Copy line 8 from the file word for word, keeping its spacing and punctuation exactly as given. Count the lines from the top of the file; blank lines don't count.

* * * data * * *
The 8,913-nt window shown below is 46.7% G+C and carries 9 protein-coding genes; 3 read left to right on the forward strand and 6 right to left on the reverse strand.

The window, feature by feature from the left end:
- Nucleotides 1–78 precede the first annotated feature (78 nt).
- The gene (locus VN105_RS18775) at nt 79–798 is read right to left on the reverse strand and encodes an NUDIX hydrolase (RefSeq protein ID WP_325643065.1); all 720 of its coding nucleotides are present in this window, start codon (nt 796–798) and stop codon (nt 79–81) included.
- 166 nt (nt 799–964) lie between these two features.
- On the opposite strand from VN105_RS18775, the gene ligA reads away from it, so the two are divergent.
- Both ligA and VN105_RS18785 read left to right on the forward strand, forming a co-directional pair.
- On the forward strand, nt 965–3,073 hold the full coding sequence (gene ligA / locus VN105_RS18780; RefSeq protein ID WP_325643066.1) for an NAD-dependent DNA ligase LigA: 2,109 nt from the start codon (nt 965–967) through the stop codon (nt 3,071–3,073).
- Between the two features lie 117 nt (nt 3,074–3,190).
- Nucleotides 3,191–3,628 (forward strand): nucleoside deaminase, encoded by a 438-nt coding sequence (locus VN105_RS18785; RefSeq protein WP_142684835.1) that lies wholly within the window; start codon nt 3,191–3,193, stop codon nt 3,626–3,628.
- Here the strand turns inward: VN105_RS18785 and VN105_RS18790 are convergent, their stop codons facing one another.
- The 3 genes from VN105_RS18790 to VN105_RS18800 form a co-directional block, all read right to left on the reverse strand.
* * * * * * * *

- On the forward strand, nt 965–3,073 hold the full coding sequence (gene ligA / locus VN105_RS18780; RefSeq protein ID WP_325643066.1) for an NAD-dependent DNA ligase LigA: 2,109 nt from the start codon (nt 965–967) through the stop codon (nt 3,071–3,073).